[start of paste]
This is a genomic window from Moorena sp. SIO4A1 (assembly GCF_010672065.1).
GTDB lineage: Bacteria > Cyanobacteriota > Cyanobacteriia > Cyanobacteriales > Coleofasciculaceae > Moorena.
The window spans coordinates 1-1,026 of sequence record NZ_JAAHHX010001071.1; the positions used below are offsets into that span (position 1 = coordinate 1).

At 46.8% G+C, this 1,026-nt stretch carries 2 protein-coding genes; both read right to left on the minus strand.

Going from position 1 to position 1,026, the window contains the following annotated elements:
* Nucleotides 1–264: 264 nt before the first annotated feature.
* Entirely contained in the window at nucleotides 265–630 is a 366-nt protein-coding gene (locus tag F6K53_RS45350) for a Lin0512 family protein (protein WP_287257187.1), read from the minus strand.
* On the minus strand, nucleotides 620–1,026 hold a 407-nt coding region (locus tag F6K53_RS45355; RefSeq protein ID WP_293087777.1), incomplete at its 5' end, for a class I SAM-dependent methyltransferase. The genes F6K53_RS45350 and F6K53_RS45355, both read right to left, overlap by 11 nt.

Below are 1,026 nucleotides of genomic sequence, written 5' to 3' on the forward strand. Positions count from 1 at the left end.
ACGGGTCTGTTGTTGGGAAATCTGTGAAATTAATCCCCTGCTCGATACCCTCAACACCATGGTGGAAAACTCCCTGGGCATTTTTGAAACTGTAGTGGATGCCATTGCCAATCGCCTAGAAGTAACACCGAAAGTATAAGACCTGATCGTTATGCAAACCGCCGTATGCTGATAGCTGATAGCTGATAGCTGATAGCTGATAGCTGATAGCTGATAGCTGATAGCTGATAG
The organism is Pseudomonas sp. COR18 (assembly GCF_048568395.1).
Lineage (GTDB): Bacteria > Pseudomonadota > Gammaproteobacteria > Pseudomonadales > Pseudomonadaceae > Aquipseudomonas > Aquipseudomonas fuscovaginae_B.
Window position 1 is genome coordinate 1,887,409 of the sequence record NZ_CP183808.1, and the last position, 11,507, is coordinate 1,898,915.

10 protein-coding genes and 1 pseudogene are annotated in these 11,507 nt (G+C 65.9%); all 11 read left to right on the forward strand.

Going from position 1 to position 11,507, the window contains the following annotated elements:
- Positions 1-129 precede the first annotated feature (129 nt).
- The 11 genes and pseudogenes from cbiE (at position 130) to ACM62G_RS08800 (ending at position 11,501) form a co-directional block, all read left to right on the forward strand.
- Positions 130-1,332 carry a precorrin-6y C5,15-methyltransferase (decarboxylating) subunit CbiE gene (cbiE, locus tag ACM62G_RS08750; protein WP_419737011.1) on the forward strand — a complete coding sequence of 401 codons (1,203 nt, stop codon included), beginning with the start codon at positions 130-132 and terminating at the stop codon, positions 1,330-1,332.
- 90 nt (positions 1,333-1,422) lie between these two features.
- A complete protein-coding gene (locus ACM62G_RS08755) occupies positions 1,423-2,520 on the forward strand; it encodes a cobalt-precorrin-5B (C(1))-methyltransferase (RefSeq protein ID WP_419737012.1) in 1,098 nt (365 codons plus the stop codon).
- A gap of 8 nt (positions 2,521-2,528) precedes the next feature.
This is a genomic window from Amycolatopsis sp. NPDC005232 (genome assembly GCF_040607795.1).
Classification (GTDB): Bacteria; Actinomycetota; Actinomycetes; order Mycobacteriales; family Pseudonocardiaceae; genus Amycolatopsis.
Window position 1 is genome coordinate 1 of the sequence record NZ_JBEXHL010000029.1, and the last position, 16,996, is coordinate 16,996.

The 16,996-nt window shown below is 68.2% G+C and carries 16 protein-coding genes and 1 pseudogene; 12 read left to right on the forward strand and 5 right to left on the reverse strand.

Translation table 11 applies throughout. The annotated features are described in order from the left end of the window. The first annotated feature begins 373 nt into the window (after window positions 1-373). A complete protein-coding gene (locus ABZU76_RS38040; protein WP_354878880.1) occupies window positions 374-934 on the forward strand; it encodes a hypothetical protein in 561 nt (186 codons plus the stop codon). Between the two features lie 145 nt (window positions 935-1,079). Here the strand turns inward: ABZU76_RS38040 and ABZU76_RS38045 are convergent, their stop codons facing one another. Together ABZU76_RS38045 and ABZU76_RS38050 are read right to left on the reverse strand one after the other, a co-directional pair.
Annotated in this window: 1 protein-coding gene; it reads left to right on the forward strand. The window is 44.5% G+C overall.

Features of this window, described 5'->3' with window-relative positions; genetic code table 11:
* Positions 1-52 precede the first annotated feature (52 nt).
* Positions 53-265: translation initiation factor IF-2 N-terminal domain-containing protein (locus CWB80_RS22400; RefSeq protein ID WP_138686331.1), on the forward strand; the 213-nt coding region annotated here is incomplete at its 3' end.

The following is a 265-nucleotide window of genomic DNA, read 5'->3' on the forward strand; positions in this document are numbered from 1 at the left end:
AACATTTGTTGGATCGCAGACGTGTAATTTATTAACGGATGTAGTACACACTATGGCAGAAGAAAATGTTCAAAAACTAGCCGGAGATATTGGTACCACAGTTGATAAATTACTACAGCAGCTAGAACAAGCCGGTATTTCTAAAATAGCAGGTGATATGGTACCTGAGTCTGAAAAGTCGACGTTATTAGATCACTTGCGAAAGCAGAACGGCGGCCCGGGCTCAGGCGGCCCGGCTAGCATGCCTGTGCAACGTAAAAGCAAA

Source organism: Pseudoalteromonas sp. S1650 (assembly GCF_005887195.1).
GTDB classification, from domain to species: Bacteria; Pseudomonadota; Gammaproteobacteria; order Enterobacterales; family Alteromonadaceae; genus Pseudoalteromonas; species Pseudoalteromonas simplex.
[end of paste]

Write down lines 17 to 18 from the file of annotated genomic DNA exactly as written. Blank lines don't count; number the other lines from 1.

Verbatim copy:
- The 11 genes and pseudogenes from cbiE (at position 130) to ACM62G_RS08800 (ending at position 11,501) form a co-directional block, all read left to right on the forward strand.
- Positions 130-1,332 carry a precorrin-6y C5,15-methyltransferase (decarboxylating) subunit CbiE gene (cbiE, locus tag ACM62G_RS08750; protein WP_419737011.1) on the forward strand — a complete coding sequence of 401 codons (1,203 nt, stop codon included), beginning with the start codon at positions 130-132 and terminating at the stop codon, positions 1,330-1,332.